For Immediate Release:
23 May 2018
Meet Ashar; [email protected]
Nirali Gada; [email protected]
After PETA India Complaint, Police File FIR and Transport Equines to BMC Shelter for Veterinary Care
Mumbai – After People for the Ethical Treatment of Animals (PETA) India received a tip that two horses thought to have been used for joy rides were tied up without shade, food, or water opposite Tulsiani Chambers in Nariman Point, Mumbai, the group swung into action. After receiving PETA India’s complaint, the Mumbai police arrived at the scene and seized the horses, who were found to be malnourished and very thin – with visible ribs and backbones – and injured, with multiple large wounds, including a huge infected wound on one horse’s wither and left knee. The Cuffe Parade police filed a First Information Report against the horses’ custodians under Sections 3 and 11(1)(a), (f), and (h) of The Prevention of Cruelty to Animals Act, 1960. Both animals were transported to Brihanmumbai Municipal Corporation’s (BMC) cattle pound in Malad for an immediate medical examination and veterinary care.
Photos of the horses are available upon request.
“Keeping horses in Mumbai is illegal, and using them for joy rides is cruel, yet sick, malnourished, injured horses are still forced to live in filthy, unlicensed stables and aren’t provided with basic necessities such as food, water, and shelter,” says PETA India Emergency Response Coordinator Meet Ashar. “PETA India is working with the police and BMC to get neglected horses the care they need, and we’re calling on authorities to implement Maharashtra’s rehabilitation plan for horse-drawn carriage owners and drivers immediately.”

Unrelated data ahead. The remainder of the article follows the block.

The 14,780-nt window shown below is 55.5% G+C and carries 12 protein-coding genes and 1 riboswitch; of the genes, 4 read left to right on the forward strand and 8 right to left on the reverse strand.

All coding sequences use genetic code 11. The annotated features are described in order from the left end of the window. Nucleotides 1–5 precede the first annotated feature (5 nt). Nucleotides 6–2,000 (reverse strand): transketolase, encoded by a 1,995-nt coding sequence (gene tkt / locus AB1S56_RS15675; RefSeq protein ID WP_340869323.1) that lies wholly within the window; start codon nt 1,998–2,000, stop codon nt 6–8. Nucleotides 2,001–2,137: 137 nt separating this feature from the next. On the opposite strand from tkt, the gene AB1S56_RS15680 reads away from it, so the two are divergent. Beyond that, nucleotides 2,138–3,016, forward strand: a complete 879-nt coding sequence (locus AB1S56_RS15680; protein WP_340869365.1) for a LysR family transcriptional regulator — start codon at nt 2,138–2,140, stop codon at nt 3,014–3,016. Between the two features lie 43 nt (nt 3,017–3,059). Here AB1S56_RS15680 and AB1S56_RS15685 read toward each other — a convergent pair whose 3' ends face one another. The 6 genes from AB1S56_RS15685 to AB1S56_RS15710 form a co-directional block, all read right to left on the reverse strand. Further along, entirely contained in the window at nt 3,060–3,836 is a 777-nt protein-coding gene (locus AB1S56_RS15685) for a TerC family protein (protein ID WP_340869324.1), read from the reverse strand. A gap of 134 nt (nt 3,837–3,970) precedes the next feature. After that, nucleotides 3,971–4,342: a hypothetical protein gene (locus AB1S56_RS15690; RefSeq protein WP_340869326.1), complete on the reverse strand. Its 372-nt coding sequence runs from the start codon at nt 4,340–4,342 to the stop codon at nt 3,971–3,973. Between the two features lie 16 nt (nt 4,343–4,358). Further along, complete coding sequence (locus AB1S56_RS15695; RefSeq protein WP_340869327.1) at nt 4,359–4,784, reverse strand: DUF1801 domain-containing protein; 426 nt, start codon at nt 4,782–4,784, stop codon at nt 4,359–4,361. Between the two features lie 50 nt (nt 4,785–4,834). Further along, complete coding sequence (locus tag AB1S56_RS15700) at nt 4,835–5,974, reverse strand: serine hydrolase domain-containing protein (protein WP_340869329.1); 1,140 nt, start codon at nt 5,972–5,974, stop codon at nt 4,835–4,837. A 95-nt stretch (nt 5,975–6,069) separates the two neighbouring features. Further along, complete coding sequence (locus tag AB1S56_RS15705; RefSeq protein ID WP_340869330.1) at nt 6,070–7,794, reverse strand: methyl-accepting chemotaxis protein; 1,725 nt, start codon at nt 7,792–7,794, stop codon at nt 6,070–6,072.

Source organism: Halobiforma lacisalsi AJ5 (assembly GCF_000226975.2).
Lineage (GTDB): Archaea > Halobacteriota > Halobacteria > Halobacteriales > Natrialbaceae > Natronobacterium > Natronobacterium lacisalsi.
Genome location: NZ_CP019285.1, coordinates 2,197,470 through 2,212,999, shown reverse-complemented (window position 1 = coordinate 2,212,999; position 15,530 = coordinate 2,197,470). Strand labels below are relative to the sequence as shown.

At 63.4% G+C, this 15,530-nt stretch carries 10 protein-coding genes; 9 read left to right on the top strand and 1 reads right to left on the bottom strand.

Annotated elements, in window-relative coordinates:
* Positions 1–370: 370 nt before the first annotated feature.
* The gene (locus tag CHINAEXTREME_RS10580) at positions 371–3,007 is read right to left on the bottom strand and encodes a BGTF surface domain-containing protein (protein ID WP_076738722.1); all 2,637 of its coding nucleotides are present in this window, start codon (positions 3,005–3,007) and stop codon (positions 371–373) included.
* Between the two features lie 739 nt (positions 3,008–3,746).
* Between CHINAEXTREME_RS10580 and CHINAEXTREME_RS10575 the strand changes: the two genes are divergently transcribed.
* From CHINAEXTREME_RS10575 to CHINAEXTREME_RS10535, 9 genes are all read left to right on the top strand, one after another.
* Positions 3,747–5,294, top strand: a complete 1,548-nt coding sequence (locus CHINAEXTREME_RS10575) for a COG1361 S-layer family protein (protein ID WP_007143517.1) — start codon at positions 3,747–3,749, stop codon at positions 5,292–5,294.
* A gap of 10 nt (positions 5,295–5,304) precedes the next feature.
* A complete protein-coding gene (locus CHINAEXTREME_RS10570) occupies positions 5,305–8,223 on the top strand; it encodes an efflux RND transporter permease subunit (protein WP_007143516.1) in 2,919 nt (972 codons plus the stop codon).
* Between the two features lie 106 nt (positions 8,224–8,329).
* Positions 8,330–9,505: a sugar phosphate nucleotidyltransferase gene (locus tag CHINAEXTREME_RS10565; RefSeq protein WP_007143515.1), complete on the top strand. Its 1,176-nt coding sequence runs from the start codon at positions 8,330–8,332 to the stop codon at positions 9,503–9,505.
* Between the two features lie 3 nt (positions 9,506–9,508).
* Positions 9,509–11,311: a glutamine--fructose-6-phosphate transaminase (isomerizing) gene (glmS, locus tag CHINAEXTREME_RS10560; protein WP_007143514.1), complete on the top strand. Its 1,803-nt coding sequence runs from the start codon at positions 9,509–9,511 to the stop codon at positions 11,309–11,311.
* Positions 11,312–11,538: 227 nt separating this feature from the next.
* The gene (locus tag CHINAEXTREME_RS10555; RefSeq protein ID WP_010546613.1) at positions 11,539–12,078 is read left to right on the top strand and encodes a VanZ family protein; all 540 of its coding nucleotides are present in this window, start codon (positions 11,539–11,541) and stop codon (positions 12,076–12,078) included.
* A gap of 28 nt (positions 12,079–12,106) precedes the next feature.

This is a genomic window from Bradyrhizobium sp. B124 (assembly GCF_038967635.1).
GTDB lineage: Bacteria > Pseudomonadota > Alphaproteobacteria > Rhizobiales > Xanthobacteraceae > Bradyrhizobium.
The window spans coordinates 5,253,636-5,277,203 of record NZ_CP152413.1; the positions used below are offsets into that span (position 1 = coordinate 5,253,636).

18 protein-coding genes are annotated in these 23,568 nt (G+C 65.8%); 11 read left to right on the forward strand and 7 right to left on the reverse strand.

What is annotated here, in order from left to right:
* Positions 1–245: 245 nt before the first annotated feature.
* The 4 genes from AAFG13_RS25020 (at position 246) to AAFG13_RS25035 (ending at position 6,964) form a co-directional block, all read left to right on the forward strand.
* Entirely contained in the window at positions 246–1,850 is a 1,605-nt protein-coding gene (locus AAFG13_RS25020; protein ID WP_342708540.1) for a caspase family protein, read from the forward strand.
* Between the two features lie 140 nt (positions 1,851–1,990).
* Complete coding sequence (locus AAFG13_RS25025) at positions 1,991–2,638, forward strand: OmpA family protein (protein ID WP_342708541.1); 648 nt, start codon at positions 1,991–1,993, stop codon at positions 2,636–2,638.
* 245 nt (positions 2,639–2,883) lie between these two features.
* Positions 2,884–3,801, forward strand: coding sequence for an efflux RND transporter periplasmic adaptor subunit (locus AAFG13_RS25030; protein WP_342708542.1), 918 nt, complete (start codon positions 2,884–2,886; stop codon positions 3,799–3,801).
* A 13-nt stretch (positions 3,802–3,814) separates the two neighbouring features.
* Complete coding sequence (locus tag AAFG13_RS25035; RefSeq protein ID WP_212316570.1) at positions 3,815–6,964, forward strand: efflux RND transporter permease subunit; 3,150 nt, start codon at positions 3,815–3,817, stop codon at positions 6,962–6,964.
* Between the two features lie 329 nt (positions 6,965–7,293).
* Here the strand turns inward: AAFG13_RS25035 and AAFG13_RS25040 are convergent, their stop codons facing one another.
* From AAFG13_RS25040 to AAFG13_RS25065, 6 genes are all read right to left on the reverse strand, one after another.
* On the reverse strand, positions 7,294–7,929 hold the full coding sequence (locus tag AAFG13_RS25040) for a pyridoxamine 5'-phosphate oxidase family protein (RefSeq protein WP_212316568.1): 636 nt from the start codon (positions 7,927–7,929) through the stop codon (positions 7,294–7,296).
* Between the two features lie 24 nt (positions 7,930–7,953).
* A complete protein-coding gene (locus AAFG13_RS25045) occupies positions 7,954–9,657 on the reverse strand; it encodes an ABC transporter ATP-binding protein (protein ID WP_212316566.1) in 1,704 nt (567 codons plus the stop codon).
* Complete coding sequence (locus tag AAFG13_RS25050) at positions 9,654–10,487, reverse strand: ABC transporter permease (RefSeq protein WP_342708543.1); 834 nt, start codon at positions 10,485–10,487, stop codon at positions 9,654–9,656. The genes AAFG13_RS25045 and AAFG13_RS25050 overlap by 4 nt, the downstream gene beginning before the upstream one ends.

In June 2015, the High Court of Bombay ruled that housing horses in stables not licensed by BMC and using horse-drawn carriages, or Victorias, in Mumbai for so-called “joy rides” is “completely illegal”. In July 2017, the High Court accepted the rehabilitation plan submitted by the Maharashtra government for horse-drawn carriage owners and drivers, allowing horses to be removed from Mumbai roads and drivers to receive a payment and/or a vendor licence, thus ensuring their livelihood. PETA India – whose motto reads, in part, that “animals are not ours to abuse in any way” – sent a letter earlier this month urging Chief Secretary of Maharashtra Shri DK Jain to implement this plan immediately by ensuring that the BMC receives the necessary funds, as approved by the state government. A copy of the group’s letter to the Chief Secretary is available upon request.
For more information, please visit PETAIndia.com.